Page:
What Will Win: For pretty much the entire year leading up to the announcement of the Oscar nominations, the conventional wisdom was that the Mr. Rogers documentary Won’t You Be My Neighbor? had this award locked up. When Neighbor failed to even score a nomination, though, suddenly the category was wide open. RBG, another documentary about a beloved, grandparent-like figure (Supreme Court Justice Ruth Bader Ginsburg), seems like a suitable replacement, and has been generally well-reviewed. But the Academy might want to shy away from another political choice (Ginsburg is often cited as a liberal hero), opting instead for the thrilling rock-climbing documentary Free Solo, which won at the BAFTAs and is a more crowd-pleasing choice.
What Should Win: Although it’s not as expansive as RBG or Free Solo, Bing Liu’s deeply personal documentary Minding the Gap is one of the most affecting and accomplished films of the year, an impressive combination of intimate interactions among friends and cinematic storytelling. It’s not a political statement, and it’s not a pulse-pounding chronicle of human endurance (and it was mainly distributed on streaming service Hulu), but it’s easily this year’s best documentary.
Best Foreign Language Film
Cold War 39/10
Never Look Away 9/2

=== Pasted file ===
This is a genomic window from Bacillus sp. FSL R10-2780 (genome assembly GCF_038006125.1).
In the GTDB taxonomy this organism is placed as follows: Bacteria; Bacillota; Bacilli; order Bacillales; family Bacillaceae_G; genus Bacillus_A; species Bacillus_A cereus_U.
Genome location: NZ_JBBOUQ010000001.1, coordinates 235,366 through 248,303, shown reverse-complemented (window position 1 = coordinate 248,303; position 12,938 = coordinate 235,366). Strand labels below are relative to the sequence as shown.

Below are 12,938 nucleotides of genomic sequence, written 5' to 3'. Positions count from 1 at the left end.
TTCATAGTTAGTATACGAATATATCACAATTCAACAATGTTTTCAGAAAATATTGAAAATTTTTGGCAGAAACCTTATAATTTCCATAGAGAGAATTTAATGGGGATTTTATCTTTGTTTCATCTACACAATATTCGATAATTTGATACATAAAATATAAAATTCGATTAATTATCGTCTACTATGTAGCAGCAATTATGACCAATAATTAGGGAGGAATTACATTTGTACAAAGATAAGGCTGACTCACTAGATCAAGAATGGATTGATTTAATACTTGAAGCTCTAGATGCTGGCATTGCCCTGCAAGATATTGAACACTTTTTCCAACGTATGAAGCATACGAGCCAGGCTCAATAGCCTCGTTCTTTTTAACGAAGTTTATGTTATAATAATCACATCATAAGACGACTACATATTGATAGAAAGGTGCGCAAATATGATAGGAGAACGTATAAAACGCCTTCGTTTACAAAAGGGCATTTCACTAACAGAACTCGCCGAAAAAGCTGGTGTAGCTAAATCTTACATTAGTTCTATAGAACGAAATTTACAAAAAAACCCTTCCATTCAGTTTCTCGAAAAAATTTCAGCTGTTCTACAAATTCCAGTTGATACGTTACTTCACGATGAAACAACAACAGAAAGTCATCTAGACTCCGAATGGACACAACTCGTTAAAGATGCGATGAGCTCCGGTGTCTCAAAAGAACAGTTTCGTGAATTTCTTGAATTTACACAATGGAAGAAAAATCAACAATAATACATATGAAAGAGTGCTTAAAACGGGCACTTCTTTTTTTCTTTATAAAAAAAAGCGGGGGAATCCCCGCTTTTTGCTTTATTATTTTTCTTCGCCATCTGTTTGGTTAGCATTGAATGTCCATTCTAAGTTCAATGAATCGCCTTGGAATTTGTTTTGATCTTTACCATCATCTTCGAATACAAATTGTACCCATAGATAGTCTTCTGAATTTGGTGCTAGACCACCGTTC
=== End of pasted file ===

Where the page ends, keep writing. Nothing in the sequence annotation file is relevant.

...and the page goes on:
What Will Win: This is probably the closest that Roma will get to winning Best Picture, and it probably seems like a safe alternative to that top award for voters wary of giving too much recognition to a Netflix film. This year is unusual in that all of the nominees in this category have already received relatively widespread distribution in the U.S., even if primarily in arthouse theaters, and viewers will have a higher level of awareness of the films themselves. Given its position on Netflix, Roma is probably the most widely viewed Best Foreign Language film nominee in some time, which raises the profile for this category considerably (and gives Roma an even better chance of winning).
What Should Win: Although it hasn’t broken through to the same extent as Roma, Polish drama Cold War did score nominations in a couple of other categories, and its deeply affecting story of troubled lovers across borders during the Cold War has more immediacy and more emotional intensity than Roma, with black-and-white images that are just as breathtakingly gorgeous. Japanese director Hirokazu Kore-eda’s Shoplifters is also emotionally rich and beautifully acted. In a year without the juggernaut of Roma, either of them would be frontrunners.